Officials on Santorini are urging visitors to avoid taking donkey taxis to climb up the island’s 600-steps on its iconic cliffside.
Their request forms part of a broader campaign called “In Their Hooves,” which is being led by animal rights activists in collaboration with the Greek government and the cruising industry.
The campaign aims to raise awareness among tourists about the stress placed on animals that carry heavy human cargo on a daily basis under Santorini’s scorching sun.
The Donkey Sanctuary, an international animal welfare charity, announced the campaign in March in response to the Santorini donkeys’ alarmingly high rates of spinal injuries, saddle sores and exhaustion.
Barbara Massa, The Donkey Sanctuary’s regional director for Europe, said in a statement that the organization has seen “great progress” through its partnership with Santorini’s government.
“They have helped us to deliver training to local enforcement bodies as well as supporting a revision of the existing Code of Practice for working equines in Santorini, which is subject to new animal welfare legislation currently being discussed by the Greek government.”
The plight of the island’s approximately 4,000 equines often makes sensational headlines during peak summer season, when as many as 17,000 tourists descend upon the tiny island every day.
As of August 2018, more than 108,000 people signed an online petition encouraging travelers not to take part in “mindless and unnecessary animal torture.”
Images of overweight tourists riding the animals have also prompted backlash on social media.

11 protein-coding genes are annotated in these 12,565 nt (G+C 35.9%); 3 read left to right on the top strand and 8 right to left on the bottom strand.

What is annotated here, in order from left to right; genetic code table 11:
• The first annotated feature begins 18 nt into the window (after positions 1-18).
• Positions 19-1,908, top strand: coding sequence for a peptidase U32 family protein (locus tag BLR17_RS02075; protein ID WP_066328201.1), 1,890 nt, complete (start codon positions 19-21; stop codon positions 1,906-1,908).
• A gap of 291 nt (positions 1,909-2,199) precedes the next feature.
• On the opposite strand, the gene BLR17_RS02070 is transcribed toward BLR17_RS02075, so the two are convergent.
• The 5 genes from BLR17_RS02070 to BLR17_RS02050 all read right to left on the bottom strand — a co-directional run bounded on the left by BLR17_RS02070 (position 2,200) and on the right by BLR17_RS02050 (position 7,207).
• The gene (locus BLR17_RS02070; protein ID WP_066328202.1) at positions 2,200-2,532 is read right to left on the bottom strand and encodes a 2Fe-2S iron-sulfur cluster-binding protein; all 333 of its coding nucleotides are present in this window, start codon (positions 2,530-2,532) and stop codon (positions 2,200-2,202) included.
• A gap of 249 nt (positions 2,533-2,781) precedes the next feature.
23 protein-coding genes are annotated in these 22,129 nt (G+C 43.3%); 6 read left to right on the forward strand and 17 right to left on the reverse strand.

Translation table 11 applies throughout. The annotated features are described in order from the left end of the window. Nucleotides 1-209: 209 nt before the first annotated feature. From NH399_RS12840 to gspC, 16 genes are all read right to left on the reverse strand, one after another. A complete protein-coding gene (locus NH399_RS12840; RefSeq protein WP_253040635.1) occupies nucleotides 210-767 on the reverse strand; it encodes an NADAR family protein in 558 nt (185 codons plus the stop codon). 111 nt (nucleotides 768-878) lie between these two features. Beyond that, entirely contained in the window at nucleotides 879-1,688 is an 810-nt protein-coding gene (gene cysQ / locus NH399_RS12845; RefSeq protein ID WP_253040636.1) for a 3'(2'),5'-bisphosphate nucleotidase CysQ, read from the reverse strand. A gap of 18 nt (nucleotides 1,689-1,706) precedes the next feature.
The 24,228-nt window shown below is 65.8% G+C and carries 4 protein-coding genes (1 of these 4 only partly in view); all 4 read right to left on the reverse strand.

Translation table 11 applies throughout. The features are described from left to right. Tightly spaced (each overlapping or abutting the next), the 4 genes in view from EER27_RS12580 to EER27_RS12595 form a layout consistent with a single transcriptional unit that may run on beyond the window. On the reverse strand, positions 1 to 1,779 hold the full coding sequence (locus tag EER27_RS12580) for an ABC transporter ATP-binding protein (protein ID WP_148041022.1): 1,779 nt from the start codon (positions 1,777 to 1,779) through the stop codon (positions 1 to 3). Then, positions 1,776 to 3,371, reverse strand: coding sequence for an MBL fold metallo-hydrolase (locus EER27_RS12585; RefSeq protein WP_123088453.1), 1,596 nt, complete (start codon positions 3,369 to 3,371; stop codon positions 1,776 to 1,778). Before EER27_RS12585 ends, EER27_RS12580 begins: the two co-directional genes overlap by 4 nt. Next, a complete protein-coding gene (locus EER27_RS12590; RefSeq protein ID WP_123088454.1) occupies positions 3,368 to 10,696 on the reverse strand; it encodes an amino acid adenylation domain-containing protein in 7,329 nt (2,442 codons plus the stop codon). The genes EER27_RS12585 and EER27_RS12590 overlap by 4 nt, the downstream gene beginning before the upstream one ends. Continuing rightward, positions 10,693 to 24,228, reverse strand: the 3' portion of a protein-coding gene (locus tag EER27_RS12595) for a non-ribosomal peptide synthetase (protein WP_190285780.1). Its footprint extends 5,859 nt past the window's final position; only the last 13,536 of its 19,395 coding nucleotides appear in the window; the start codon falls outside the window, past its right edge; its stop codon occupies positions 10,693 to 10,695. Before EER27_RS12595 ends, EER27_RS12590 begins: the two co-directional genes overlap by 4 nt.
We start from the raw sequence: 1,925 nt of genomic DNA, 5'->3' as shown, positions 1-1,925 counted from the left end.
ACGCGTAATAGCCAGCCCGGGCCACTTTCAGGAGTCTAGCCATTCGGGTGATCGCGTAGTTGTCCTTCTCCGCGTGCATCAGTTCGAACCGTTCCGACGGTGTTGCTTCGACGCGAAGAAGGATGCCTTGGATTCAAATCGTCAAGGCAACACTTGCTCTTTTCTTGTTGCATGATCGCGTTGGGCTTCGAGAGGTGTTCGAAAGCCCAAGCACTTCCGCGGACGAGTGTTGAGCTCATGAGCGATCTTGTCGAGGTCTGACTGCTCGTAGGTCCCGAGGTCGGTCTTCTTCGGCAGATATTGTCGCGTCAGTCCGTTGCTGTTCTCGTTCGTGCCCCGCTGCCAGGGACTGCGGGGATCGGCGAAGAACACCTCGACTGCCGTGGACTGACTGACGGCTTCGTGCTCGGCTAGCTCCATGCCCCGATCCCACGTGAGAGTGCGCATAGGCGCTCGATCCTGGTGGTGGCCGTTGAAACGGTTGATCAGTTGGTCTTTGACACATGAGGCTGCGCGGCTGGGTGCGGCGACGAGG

The outcry prompted the Greek government to draft legislation making it illegal to burden animals with “any load exceeding 100kg (15st), or one-fifth of [their] body weight.”
Officials did not explicitly label the measure an “overweight tourist ban,” but it has been widely considered as such.
For decades, tourists on Santorini have opted to take donkeys as their means of transport from the island’s port to its capital town, Fira.
A drastic increase in tourism prompted Greek officials in 1982 to inaugurate a five-cabin cable car that shuttles approximately 1,200 passengers per hour.
But this has not eliminated the donkey riding tradition, which still remains widely popular among the island’s visitors.
Animal welfare activists have condemned the tradition, arguing that visitors must make more informed decisions.
The Donkey Sanctuary created a short animated video (see below) urging tourists to pause and think before they choose to ride a donkey.
But the issue spans beyond tourists’ decisions. Santorini’s rising international popularity rises has skyrocketed its number of its annual visitors to an estimated 2 million.
Such high numbers have given way to a form of “over-tourism,” dramatically stressing not only the island’s animals but its entire infrastructure.
As part of efforts to help ensure Santorini’s sustainability, cruise companies have agreed to limit the number of passengers disembarking on the island. According to Santorini mayor Nikos Zorzos, the measure limits the number of daily visitors to 8,000 — still a considerable figure relative to the tiny island.
“Over-tourism is a problem,” Zorzos told The Guardian. “We’re trying to find solutions to runaway development. We’ve taken concrete steps to improve the welfare of donkeys and now with this campaign and the reduction in cruise passengers I am beginning to feel optimistic.”
The Donkey Sanctuary — “In Their Hooves”
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